I like to play a lot with different processes and I keep a box which is full of experiments and bits and pieces. Some designs are simply based on making processes that I enjoy. Because there’s often a lot of repetition involved when reproducing a collection.
If I don’t enjoy making a certain piece then it’s unlikely I’ll want to make it again. Many ideas get reworked or abandoned. I love to design one-off pieces by firstly choosing a special stone and then using its shape, colour and proportions as the starting point.
What do you love about jewellery?
Jewellery’s an accessible and universal art form used to enhance our appearance and express one’s individuality. What attracts us to it is very personal.
I love how when worn a piece can transform how you look or feel. It’s the finishing touch of an outfit – a focal point, no matter how big or small. Over time it becomes more an extension of oneself. Regardless of its material value, it becomes priceless growing more important, symbolic and sentimental (to the wearer) with age.
Why did you fall in love with jewellery design?
I’ve always been obsessed with tiny details and anything miniature, I think I get this from my mum. As a child I was a real magpie too and from a very early age I was collecting silver jewellery.
I was always looking out for shiny things and collecting ‘street treasure’ and found objects and trying to make something out of nothing. It was my mum that suggested I became a jeweller, as this married all of my interests. I guess I started designing my own because I was always frustrated with the choice, I could never quite find what I was looking for.
What are your aspirations for your business?
I would love to study Gemmology. In time I’d like to move more into fine jewellery and go bigger and bolder in design and make more adventurous, larger scale art pieces in solid Gold with lots of stones. Who knows?! I really want to enjoy my kids too while they’re young. So I’m happy to just let it grow organically for now and see what happens.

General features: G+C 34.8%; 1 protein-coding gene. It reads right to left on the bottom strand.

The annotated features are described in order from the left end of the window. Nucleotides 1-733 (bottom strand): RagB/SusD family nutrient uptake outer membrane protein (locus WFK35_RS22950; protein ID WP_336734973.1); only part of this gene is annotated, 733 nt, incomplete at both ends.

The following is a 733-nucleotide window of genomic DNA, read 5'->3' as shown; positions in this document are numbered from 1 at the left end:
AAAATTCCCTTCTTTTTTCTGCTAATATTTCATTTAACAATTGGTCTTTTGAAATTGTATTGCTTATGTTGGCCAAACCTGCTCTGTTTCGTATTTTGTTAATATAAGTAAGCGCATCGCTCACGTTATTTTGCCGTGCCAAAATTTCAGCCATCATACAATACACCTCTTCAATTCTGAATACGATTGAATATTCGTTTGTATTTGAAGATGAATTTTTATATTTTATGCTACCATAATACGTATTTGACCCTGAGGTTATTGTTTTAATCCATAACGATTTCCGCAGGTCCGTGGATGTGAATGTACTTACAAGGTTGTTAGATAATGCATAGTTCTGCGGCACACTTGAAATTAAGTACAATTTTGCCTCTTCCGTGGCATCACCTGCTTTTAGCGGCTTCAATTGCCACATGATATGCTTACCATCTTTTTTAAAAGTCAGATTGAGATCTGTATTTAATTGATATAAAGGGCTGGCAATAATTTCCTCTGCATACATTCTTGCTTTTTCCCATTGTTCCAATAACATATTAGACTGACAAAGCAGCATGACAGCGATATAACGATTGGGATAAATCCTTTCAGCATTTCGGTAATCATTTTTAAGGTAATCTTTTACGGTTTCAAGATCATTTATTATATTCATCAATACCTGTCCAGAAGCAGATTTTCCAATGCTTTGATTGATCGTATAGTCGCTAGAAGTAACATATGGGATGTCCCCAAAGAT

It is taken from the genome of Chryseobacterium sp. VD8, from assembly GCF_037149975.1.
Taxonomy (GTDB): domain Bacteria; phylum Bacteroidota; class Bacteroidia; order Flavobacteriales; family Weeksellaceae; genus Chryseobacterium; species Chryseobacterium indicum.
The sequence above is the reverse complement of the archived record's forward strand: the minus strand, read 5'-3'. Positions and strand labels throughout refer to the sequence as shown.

Where do you feel most inspired?
At the bench first and foremost. But St Ives in Cornwall is also an inspirational place for me and my family, and it’s the reason I first became interested in making jewellery. There’s a jeweller you can watch at work in the Sloop craft market. As a young child I’d spend ages watching in complete awe whilst they worked. Of course now St. Ives has become extremely popular, so I now like to go out of season to avoid the crowds.
I also love Wales, my partner grew up in Pembrokeshire, so we go there as often as we can. I guess peace and quiet’s becoming increasingly important to me. Anywhere where I can switch my brain off and daydream a bit is desirable. I feel lucky because I’m never really short of inspiration. Weirdly, I get a lot of my ideas late at night whilst watching TV or a film (which is kind of inconvenient).
What’s your favourite jewellery making technique?
My stamping technique for texturing the metal is probably my favourite as it’s really fun to do and there are infinite possibilities. I also love threading on the little beads, adding movement and a bit of colour for the finishing touch. But there are often many different processes involved before I get to that point. I guess it’s a bit like baking a cake, the fun part is in the decorating.
Jewellers often have to work quite flexible hours, how does that fit in with the rest of your life?
As I am a mum of two, being self employed suits me well. I can plan my work around the school day and the holidays (up to a point) and working from home makes my life a lot easier too. As I’m constantly juggling mum duties and work, I don’t really stop.
Life admin can sometimes eat into my working day though, so discipline is incredibly important. I definitely work better later in the day, but I try not to work in the evenings now because my eyes get very tired. It’s great to have the option though, if I need to.